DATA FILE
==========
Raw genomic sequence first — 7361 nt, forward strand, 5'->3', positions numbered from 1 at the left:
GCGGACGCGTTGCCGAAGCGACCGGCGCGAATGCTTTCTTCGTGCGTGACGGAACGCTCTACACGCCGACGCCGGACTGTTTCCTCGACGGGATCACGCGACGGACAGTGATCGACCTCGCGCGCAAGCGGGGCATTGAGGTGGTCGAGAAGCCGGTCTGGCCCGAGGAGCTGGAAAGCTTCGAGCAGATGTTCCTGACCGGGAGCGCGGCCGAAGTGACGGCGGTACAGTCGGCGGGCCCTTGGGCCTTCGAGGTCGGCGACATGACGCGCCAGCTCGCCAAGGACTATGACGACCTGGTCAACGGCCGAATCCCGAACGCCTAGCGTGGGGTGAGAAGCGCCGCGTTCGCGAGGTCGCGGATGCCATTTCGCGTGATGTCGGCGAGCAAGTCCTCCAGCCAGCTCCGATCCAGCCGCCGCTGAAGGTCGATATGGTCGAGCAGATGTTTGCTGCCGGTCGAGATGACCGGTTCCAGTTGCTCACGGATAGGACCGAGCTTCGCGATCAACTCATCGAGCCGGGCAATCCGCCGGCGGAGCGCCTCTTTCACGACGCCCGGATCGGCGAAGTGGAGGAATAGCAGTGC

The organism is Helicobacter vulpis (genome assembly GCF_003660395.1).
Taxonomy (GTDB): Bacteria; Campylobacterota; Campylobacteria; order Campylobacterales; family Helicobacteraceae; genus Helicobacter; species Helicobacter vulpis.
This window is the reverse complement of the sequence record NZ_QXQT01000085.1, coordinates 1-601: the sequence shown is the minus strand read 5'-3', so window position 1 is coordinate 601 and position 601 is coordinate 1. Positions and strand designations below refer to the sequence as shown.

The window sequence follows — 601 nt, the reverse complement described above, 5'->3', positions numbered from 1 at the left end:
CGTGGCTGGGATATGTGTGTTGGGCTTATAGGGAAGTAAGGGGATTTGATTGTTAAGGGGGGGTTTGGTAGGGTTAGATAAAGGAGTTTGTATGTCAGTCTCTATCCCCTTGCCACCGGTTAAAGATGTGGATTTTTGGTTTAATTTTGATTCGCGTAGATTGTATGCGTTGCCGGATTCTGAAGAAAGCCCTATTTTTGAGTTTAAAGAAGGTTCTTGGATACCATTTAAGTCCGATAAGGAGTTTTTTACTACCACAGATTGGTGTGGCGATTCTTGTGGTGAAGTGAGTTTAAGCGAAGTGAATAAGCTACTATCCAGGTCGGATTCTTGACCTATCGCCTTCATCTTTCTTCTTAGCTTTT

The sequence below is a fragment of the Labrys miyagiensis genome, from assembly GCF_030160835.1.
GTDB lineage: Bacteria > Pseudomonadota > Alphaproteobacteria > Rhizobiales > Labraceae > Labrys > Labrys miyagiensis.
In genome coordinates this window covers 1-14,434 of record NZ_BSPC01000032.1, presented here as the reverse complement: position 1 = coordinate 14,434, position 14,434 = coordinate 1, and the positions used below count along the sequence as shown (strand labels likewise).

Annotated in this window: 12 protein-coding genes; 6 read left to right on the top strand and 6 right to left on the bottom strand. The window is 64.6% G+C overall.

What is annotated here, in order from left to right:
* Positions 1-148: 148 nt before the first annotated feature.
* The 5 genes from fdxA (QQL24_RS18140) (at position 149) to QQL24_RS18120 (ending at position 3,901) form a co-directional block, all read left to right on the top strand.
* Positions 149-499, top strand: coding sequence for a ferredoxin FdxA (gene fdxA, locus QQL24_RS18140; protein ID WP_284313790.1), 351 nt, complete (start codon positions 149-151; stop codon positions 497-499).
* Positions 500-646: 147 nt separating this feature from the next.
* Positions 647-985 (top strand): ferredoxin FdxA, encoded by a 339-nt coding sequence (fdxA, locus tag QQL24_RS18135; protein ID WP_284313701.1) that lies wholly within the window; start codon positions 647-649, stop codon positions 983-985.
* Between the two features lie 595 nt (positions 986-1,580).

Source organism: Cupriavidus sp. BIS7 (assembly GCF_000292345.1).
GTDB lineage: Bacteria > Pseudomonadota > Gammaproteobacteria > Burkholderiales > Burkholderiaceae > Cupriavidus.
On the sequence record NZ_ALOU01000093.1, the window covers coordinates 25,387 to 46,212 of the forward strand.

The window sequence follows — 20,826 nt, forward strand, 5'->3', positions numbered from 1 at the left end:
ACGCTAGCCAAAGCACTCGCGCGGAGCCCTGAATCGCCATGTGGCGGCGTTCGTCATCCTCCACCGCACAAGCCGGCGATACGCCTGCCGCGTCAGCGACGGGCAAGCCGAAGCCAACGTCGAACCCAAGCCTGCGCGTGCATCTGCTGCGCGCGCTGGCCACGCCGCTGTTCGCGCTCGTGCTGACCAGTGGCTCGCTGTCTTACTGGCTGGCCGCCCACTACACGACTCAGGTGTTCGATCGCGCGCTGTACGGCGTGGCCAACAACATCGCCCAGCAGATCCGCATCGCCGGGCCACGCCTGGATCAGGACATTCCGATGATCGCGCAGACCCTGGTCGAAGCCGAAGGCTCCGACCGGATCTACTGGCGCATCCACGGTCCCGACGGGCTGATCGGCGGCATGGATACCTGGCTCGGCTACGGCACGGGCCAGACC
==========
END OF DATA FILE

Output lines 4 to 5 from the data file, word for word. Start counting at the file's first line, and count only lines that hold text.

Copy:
Taxonomy (GTDB): Bacteria; Campylobacterota; Campylobacteria; order Campylobacterales; family Helicobacteraceae; genus Helicobacter; species Helicobacter vulpis.
This window is the reverse complement of the sequence record NZ_QXQT01000085.1, coordinates 1-601: the sequence shown is the minus strand read 5'-3', so window position 1 is coordinate 601 and position 601 is coordinate 1. Positions and strand designations below refer to the sequence as shown.